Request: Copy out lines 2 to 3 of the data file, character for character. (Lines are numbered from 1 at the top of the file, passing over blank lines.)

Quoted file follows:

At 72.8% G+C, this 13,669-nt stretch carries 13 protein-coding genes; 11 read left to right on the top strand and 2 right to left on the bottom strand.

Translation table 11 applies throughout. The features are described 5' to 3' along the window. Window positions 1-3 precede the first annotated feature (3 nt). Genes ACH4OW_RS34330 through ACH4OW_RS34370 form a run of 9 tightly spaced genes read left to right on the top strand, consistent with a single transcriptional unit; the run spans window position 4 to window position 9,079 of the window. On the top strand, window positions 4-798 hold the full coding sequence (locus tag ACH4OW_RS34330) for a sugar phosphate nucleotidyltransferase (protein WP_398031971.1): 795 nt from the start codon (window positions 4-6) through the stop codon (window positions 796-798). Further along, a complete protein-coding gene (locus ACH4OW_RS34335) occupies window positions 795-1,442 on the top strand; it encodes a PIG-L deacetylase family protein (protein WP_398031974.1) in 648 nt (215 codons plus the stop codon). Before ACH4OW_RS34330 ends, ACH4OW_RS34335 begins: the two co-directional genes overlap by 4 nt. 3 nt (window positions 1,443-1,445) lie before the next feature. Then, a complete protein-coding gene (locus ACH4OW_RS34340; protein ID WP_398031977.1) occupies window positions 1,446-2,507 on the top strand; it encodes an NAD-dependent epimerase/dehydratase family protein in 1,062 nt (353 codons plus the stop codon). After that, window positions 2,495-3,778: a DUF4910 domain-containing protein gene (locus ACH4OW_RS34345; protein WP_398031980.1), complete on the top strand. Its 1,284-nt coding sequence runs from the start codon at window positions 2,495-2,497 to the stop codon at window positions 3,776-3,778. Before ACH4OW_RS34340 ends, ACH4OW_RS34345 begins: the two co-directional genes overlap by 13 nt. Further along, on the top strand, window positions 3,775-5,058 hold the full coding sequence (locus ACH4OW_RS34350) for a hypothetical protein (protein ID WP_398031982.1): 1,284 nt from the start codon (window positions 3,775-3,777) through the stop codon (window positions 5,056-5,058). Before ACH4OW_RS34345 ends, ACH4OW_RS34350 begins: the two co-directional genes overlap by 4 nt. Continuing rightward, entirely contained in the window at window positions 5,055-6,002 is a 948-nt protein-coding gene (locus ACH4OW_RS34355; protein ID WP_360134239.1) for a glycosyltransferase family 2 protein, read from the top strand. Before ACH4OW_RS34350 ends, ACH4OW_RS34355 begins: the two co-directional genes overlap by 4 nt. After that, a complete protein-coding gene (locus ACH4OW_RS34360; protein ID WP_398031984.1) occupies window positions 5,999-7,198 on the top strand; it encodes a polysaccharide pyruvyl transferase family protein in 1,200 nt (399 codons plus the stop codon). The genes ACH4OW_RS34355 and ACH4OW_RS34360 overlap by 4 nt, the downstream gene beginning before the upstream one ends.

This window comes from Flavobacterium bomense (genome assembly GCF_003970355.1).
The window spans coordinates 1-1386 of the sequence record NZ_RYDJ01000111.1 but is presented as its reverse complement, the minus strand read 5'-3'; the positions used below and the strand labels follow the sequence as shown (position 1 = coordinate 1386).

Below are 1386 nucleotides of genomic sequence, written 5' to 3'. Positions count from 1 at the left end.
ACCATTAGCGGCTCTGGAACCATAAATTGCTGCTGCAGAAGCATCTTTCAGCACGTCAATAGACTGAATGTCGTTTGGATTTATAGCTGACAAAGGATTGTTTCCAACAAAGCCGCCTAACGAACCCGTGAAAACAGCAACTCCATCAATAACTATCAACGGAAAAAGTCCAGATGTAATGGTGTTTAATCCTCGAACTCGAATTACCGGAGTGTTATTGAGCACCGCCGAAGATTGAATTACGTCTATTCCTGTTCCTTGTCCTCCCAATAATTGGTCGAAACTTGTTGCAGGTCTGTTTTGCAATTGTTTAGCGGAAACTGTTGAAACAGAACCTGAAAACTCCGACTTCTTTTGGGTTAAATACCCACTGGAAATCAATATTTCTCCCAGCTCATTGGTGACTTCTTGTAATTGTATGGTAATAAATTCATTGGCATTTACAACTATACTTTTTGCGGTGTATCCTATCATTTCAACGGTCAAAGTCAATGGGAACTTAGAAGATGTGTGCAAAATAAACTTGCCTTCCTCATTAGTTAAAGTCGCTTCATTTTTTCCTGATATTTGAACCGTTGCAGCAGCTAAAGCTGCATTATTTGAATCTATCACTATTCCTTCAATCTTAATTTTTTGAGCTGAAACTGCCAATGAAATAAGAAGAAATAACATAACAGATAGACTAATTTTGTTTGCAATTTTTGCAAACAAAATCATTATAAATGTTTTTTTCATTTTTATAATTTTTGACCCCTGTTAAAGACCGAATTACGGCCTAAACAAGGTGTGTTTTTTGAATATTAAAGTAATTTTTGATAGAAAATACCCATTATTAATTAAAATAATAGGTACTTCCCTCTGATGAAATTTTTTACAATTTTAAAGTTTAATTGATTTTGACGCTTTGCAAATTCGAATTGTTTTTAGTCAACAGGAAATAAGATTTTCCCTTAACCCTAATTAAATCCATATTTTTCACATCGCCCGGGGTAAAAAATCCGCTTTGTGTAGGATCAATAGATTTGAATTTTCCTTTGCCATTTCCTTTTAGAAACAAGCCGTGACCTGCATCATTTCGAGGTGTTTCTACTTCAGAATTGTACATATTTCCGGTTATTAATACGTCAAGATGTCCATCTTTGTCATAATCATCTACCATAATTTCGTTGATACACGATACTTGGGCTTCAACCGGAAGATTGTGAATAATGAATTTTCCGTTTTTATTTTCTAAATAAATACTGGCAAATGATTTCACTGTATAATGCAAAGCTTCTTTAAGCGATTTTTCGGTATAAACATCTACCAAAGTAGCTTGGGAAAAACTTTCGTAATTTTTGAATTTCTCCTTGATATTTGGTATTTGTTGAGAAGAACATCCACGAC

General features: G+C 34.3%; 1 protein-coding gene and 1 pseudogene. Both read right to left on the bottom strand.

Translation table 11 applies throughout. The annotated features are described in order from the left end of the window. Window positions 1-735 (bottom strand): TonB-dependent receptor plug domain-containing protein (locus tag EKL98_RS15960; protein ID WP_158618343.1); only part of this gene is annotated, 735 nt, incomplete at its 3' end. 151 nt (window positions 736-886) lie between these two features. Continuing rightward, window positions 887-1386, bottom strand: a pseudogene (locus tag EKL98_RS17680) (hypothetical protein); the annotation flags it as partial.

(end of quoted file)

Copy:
Translation table 11 applies throughout. The features are described 5' to 3' along the window. Window positions 1-3 precede the first annotated feature (3 nt). Genes ACH4OW_RS34330 through ACH4OW_RS34370 form a run of 9 tightly spaced genes read left to right on the top strand, consistent with a single transcriptional unit; the run spans window position 4 to window position 9,079 of the window. On the top strand, window positions 4-798 hold the full coding sequence (locus tag ACH4OW_RS34330) for a sugar phosphate nucleotidyltransferase (protein WP_398031971.1): 795 nt from the start codon (window positions 4-6) through the stop codon (window positions 796-798). Further along, a complete protein-coding gene (locus ACH4OW_RS34335) occupies window positions 795-1,442 on the top strand; it encodes a PIG-L deacetylase family protein (protein WP_398031974.1) in 648 nt (215 codons plus the stop codon). Before ACH4OW_RS34330 ends, ACH4OW_RS34335 begins: the two co-directional genes overlap by 4 nt. 3 nt (window positions 1,443-1,445) lie before the next feature. Then, a complete protein-coding gene (locus ACH4OW_RS34340; protein ID WP_398031977.1) occupies window positions 1,446-2,507 on the top strand; it encodes an NAD-dependent epimerase/dehydratase family protein in 1,062 nt (353 codons plus the stop codon). After that, window positions 2,495-3,778: a DUF4910 domain-containing protein gene (locus ACH4OW_RS34345; protein WP_398031980.1), complete on the top strand. Its 1,284-nt coding sequence runs from the start codon at window positions 2,495-2,497 to the stop codon at window positions 3,776-3,778. Before ACH4OW_RS34340 ends, ACH4OW_RS34345 begins: the two co-directional genes overlap by 13 nt. Further along, on the top strand, window positions 3,775-5,058 hold the full coding sequence (locus ACH4OW_RS34350) for a hypothetical protein (protein ID WP_398031982.1): 1,284 nt from the start codon (window positions 3,775-3,777) through the stop codon (window positions 5,056-5,058). Before ACH4OW_RS34345 ends, ACH4OW_RS34350 begins: the two co-directional genes overlap by 4 nt. Continuing rightward, entirely contained in the window at window positions 5,055-6,002 is a 948-nt protein-coding gene (locus ACH4OW_RS34355; protein ID WP_360134239.1) for a glycosyltransferase family 2 protein, read from the top strand. Before ACH4OW_RS34350 ends, ACH4OW_RS34355 begins: the two co-directional genes overlap by 4 nt. After that, a complete protein-coding gene (locus ACH4OW_RS34360; protein ID WP_398031984.1) occupies window positions 5,999-7,198 on the top strand; it encodes a polysaccharide pyruvyl transferase family protein in 1,200 nt (399 codons plus the stop codon). The genes ACH4OW_RS34355 and ACH4OW_RS34360 overlap by 4 nt, the downstream gene beginning before the upstream one ends.

This window comes from Flavobacterium bomense (genome assembly GCF_003970355.1).